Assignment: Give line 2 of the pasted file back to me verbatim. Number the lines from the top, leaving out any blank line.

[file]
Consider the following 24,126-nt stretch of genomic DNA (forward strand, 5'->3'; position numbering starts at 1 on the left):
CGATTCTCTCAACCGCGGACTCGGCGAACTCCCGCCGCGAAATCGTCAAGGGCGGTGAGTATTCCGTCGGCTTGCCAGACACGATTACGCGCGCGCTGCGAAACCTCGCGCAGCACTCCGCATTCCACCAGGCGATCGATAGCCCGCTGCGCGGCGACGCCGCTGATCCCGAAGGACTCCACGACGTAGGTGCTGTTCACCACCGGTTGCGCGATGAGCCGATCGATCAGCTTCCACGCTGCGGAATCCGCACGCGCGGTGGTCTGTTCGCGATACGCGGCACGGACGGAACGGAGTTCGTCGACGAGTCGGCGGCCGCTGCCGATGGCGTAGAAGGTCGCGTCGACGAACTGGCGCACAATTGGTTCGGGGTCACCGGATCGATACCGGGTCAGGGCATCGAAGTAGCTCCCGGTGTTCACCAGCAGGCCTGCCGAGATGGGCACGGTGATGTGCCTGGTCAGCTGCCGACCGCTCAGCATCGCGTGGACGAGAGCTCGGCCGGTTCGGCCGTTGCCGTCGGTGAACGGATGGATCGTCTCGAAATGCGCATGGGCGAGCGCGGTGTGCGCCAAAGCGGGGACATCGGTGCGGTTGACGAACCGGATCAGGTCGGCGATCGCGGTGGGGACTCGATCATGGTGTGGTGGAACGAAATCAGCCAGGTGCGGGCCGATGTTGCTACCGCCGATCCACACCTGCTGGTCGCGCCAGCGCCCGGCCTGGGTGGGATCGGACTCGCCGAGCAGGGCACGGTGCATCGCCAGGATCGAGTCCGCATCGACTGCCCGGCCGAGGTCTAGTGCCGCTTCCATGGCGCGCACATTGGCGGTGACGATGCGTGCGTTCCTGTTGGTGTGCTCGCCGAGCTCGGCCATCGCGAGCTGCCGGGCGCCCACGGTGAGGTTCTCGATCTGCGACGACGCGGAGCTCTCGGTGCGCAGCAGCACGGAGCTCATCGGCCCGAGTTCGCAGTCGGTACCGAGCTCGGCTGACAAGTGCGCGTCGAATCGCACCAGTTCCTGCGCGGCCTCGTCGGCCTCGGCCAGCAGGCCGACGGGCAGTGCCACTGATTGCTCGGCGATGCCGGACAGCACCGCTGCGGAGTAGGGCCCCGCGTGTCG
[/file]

CGATTCTCTCAACCGCGGACTCGGCGAACTCCCGCCGCGAAATCGTCAAGGGCGGTGAGTATTCCGTCGGCTTGCCAGACACGATTACGCGCGCGCTGCGAAACCTCGCGCAGCACTCCGCATTCCACCAGGCGATCGATAGCCCGCTGCGCGGCGACGCCGCTGATCCCGAAGGACTCCACGACGTAGGTGCTGTTCACCACCGGTTGCGCGATGAGCCGATCGATCAGCTTCCACGCTGCGGAATCCGCACGCGCGGTGGTCTGTTCGCGATACGCGGCACGGACGGAACGGAGTTCGTCGACGAGTCGGCGGCCGCTGCCGATGGCGTAGAAGGTCGCGTCGACGAACTGGCGCACAATTGGTTCGGGGTCACCGGATCGATACCGGGTCAGGGCATCGAAGTAGCTCCCGGTGTTCACCAGCAGGCCTGCCGAGATGGGCACGGTGATGTGCCTGGTCAGCTGCCGACCGCTCAGCATCGCGTGGACGAGAGCTCGGCCGGTTCGGCCGTTGCCGTCGGTGAACGGATGGATCGTCTCGAAATGCGCATGGGCGAGCGCGGTGTGCGCCAAAGCGGGGACATCGGTGCGGTTGACGAACCGGATCAGGTCGGCGATCGCGGTGGGGACTCGATCATGGTGTGGTGGAACGAAATCAGCCAGGTGCGGGCCGATGTTGCTACCGCCGATCCACACCTGCTGGTCGCGCCAGCGCCCGGCCTGGGTGGGATCGGACTCGCCGAGCAGGGCACGGTGCATCGCCAGGATCGAGTCCGCATCGACTGCCCGGCCGAGGTCTAGTGCCGCTTCCATGGCGCGCACATTGGCGGTGACGATGCGTGCGTTCCTGTTGGTGTGCTCGCCGAGCTCGGCCATCGCGAGCTGCCGGGCGCCCACGGTGAGGTTCTCGATCTGCGACGACGCGGAGCTCTCGGTGCGCAGCAGCACGGAGCTCATCGGCCCGAGTTCGCAGTCGGTACCGAGCTCGGCTGACAAGTGCGCGTCGAATCGCACCAGTTCCTGCGCGGCCTCGTCGGCCTCGGCCAGCAGGCCGACGGGCAGTGCCACTGATTGCTCGGCGATGCCGGACAGCACCGCTGCGGAGTAGGGCCCCGCGTGTCG